Norton Simon To Screen Film Noir Titles From Four Legendary French Directors
Think about film noir, and you may picture the darkened alleyways of downtown Los Angeles, or the rain-slicked streets of Manhattan. But what about Paris?
"Film noir," after all, was coined by the French. According to Tim Dirks, a film critic with the AMC Network, the term was conjured "by French film critics (first by Nino Frank in 1946) who noticed the trend of how 'dark', downbeat and black the looks and themes were of many American crime and detective films released in France to theaters following the war." Visually, it tapped into the anxiety and paranoia that was brewing in the post-war era, and it served as a sharp contrast to the sunnier offerings from Frank Capra and the like.
While dark, film noir was also undeniably stylish. The men were always elegantly dressed, and spoke in gruff tones that resembled a kind of street-wise poetry. Femme fatales, a recurring trope, were always suggestive of something that boiled beneath the surface. Which is all to say that the genre was a hit in France. And, by the 1950s, French directors were trying their hand at emulating (and rethinking) the American film noirs that they'd admired in the '40s. This movement, however, was ushered into the background to make room for a more celebrated movement: the French New Wave.
Throughout November, the Norton Simon Museum in Pasadena will host a series called "French Films Noirs from the 1950s and 1960s," which touches on this cross-Atlantic influence. Every Friday (save for Thanksgiving weekend), the museum's theater will screen a noir title from some of France's most celebrated directors. The four filmmakers in question are Jacques Becker, Louis Malle, Francois Truffaut, and Jules Dassin. While Dassin (who made The Naked City, a NYC classic) is a no-brainer on this list, some may be surprised to find Malle and Truffaut here. Malle may be better remembered for his interminable dinners with actor Wallace Shawn, and Truffaut is most cited for The 400 Blows (and the New Wave at large), but yes, the directors dipped into the murky waters of noir. Elevator to the Gallows, about a businessman who murders his boss (who, oh yeah, happens to be his mistress' husband), was Malle's first feature-length film. And Shoot the Piano Player, about a washed-up pianist who has to save his brothers from gangsters, was Truffaut's second movie (right after The 400 Blows). Is it any coincidence that these film noir entries showed up so early in the directors' careers? Does it suggest that the genre provides a platform on which young directors can hone their craft and technique? You can ponder these questions yourself starting this Friday.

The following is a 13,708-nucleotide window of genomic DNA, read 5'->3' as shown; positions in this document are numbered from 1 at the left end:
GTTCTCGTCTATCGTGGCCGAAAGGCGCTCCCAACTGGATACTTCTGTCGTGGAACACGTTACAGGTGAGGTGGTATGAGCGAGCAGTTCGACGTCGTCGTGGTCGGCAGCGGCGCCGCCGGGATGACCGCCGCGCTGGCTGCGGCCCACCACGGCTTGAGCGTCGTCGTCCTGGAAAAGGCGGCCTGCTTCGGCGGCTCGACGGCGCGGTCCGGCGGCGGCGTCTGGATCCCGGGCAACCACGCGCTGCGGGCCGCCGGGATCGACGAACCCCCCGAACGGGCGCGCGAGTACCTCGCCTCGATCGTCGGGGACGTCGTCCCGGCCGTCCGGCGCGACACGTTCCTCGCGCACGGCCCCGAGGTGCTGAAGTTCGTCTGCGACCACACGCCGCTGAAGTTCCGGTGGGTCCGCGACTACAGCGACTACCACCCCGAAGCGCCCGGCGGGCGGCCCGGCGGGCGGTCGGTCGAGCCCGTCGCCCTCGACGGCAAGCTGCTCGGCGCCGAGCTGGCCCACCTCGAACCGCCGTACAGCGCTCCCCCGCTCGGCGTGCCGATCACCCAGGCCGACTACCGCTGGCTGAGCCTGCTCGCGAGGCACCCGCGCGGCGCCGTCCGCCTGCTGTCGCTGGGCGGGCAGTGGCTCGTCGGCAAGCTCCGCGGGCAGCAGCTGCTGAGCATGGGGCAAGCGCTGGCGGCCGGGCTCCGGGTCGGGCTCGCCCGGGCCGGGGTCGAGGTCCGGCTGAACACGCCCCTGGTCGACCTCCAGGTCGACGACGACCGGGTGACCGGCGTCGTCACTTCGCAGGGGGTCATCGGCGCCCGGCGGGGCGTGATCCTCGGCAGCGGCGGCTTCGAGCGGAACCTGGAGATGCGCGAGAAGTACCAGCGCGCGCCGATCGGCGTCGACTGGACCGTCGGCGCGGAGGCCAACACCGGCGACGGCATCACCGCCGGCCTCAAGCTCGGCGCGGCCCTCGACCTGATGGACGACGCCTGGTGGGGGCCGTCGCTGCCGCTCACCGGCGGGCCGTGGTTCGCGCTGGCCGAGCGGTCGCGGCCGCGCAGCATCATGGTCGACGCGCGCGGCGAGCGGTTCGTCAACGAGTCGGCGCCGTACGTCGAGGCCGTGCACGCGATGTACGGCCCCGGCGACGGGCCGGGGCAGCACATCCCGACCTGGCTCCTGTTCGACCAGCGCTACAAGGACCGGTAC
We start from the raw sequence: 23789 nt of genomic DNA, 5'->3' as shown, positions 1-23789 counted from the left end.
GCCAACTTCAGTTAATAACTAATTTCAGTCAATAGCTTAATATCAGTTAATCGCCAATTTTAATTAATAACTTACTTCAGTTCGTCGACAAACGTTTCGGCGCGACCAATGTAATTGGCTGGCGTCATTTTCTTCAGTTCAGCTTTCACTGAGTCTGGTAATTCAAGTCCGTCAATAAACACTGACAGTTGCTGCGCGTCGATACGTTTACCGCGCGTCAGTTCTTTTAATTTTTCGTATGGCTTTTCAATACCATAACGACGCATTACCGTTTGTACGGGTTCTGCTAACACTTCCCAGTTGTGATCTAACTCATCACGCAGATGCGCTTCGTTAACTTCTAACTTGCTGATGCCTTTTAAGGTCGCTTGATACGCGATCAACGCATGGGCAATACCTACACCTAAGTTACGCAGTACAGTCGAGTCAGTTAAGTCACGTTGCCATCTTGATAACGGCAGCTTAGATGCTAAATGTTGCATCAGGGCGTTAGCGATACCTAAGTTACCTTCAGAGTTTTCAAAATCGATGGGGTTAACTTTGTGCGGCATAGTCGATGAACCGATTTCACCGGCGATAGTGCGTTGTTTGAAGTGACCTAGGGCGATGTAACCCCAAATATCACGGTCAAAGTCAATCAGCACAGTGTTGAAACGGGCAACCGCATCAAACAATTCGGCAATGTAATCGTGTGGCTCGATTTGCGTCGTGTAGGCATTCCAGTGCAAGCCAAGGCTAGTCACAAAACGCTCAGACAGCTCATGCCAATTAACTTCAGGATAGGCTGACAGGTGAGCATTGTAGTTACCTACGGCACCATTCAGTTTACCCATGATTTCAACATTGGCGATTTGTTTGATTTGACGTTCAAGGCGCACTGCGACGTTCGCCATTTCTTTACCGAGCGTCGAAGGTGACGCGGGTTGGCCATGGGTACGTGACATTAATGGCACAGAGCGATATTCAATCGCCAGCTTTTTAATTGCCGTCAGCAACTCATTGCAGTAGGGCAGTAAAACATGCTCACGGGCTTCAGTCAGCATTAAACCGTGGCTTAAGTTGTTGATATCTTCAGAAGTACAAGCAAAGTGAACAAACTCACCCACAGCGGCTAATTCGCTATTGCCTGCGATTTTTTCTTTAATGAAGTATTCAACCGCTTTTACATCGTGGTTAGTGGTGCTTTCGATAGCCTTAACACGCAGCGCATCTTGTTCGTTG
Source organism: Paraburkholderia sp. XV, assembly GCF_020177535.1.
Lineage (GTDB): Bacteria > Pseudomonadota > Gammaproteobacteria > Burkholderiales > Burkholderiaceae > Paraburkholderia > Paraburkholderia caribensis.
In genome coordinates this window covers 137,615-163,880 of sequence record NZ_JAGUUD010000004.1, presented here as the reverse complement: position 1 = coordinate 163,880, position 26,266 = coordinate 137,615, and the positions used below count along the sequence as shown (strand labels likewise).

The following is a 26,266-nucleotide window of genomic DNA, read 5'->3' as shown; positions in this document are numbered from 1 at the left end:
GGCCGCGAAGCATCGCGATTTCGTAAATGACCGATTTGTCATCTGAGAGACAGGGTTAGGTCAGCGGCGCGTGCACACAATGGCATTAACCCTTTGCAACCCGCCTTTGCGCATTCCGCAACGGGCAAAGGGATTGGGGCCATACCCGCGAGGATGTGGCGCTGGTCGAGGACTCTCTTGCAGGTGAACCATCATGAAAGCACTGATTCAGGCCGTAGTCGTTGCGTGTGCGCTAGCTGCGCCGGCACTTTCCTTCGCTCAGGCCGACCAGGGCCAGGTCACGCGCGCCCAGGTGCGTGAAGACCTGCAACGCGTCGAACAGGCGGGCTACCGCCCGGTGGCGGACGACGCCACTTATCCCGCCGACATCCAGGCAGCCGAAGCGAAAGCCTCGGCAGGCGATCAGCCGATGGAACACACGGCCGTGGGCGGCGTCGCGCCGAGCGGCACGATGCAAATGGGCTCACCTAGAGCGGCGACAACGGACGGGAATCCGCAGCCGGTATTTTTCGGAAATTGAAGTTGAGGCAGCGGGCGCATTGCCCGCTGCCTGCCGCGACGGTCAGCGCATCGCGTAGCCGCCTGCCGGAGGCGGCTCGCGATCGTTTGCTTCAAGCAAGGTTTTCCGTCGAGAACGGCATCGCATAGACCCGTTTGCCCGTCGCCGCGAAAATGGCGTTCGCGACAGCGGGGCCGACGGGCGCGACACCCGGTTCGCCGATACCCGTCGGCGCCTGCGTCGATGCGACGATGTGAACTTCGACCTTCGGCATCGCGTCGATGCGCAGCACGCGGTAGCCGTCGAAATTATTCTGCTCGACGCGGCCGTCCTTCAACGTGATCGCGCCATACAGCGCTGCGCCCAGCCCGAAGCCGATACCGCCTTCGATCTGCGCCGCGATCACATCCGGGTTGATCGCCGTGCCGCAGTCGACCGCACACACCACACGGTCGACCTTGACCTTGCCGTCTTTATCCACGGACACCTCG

Here are the screening times:
Touchez Pas au Grisbi (1954)
Directed by Jacques Becker
Friday, November 4, 5:30-7:05 p.m.
Directed by Jules Dassin
Friday, November 11, 5:30-7:30 p.m.
Elevator to the Gallows (1958)
Directed by Louis Malle
Friday, November 18, 5:30-7:00 p.m.
Shoot the Piano Player (1960)
Directed by François Truffaut
Friday, December 2, 5:30-7:00 p.m.
And here are the trailers for the films:
Admission to the Norton Simon Museum is $12 for adults, $9 for seniors 62 and above, and free for children under 18. The films (presented digitally) will be screened at the museum's theater. There will be English subtitles.